I’m sitting in a booth at a Mongolian Barbecue restaurant in a retirement-community-adjacent mall in Ft. Myers, Florida.
This is the only restaurant still open at this late hour (9pm), and the air conditioning is refreshing, wisking away the exhaustion I feel from the heat of the day.
Across the table my sister is slowly sipping on a glass of ice water, her mouth slightly smiling and her eyes tolerant. I know my face is the same, due mostly to the flurry of activity in the seats next to us.
Glancing to the right, I see my parents playing with their chopsticks; first picking up a packet of sugar, then a napkin, then the sleeve of my shirt. My sister is being similarly attacked. Our positions are being overrun.
It seems that every time I see my parents they are a little bit more childlike. I like to say that they’re slowly going insane because as the (four) children have left home for college and then real life, they’ve been left with little companionship except for each other, a dog and a turtle, and they’re both a little nutty to begin with (plus, I’m not certain the dog doesn’t encourage them).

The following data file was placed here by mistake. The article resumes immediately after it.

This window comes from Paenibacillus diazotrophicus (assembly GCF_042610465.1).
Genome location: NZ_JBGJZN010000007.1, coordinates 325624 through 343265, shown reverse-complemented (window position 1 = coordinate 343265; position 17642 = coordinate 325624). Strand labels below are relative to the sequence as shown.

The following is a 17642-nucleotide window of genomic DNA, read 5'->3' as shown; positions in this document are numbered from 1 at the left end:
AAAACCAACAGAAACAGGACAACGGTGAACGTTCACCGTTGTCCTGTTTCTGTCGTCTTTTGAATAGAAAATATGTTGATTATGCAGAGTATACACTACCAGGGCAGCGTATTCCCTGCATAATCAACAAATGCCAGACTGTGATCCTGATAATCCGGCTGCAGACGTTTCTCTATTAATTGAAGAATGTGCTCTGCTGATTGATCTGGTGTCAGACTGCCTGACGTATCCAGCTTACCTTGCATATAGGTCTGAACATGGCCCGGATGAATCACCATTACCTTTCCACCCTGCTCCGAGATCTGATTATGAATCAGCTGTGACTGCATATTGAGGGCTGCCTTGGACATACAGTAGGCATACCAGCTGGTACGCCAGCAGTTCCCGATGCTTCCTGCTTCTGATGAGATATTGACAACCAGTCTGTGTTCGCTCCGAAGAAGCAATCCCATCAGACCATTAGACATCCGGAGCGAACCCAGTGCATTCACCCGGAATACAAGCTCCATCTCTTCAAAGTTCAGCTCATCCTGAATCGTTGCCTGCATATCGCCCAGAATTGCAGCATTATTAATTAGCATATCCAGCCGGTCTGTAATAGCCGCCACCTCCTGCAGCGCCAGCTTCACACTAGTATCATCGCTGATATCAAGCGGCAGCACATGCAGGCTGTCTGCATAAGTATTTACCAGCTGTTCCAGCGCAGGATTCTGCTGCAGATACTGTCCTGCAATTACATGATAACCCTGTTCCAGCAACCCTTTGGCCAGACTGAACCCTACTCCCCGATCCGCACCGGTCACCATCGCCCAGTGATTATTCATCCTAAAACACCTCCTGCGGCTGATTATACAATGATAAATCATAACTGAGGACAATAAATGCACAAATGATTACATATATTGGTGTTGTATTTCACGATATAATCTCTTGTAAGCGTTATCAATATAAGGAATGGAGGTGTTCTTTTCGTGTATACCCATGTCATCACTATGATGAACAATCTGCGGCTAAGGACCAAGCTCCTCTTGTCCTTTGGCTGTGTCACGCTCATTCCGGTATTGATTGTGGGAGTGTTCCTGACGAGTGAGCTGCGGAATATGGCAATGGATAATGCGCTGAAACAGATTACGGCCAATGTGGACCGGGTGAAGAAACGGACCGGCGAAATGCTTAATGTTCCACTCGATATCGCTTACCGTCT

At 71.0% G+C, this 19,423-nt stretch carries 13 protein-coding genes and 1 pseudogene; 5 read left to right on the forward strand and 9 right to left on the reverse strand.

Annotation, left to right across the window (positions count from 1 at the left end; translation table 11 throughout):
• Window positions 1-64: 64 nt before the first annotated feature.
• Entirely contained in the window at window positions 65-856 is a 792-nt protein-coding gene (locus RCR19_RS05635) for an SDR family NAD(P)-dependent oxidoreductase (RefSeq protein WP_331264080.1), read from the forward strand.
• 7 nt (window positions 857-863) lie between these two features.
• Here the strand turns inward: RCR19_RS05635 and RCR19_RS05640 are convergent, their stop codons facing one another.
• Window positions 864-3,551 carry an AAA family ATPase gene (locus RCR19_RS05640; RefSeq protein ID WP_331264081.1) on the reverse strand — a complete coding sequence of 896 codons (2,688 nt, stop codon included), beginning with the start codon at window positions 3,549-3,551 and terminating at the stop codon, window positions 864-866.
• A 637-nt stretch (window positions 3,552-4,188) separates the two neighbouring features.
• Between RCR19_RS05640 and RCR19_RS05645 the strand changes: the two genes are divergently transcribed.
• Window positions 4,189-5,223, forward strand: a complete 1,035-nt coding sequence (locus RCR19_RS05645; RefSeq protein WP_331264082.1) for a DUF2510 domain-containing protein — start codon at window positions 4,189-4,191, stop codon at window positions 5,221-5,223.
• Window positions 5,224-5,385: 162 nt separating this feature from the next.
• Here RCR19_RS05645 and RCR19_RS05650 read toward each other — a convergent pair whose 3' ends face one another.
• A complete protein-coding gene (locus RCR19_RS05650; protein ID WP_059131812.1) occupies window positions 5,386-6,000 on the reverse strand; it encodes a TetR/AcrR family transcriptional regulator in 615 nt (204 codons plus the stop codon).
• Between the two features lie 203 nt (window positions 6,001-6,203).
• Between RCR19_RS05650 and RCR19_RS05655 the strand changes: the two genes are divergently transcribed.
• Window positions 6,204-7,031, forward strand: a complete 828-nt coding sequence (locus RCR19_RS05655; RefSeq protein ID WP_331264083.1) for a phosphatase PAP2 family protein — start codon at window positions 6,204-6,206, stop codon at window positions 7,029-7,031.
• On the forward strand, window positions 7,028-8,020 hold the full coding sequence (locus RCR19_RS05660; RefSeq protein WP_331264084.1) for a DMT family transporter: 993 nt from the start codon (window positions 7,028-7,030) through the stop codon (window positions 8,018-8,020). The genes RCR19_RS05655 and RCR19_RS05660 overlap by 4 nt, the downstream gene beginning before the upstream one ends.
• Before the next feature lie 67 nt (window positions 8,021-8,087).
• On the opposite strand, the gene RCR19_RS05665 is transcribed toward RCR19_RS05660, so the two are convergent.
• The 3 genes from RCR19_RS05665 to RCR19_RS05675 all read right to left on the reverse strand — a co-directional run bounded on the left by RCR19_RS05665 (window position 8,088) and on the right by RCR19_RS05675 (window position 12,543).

It’s strange and wonderful and none of my friends meet my family without soon after adding them as connections on Facebook and promising to visit them in the near-future in Missouri.
It’s just the kind of people they are, and it’s something I never appreciated until I left home.
They seem so carefree! So childlike!
And you know what? I’ve been the same lately, and they are a big part of that.
To see two people who have a whole lot more to lose – a whole lot more responsibility and baggage and scars – let loose and go a little crazy is liberating. It reminds me that no matter what, no matter how many years I live or how many concerns I have or how many kids I have to put through college, life shouldn’t be taken so seriously.
Your life should include late-night skinny dipping in public fountains, Twister-parties and picking at your children with chopsticks. If it doesn’t, you aren’t really living.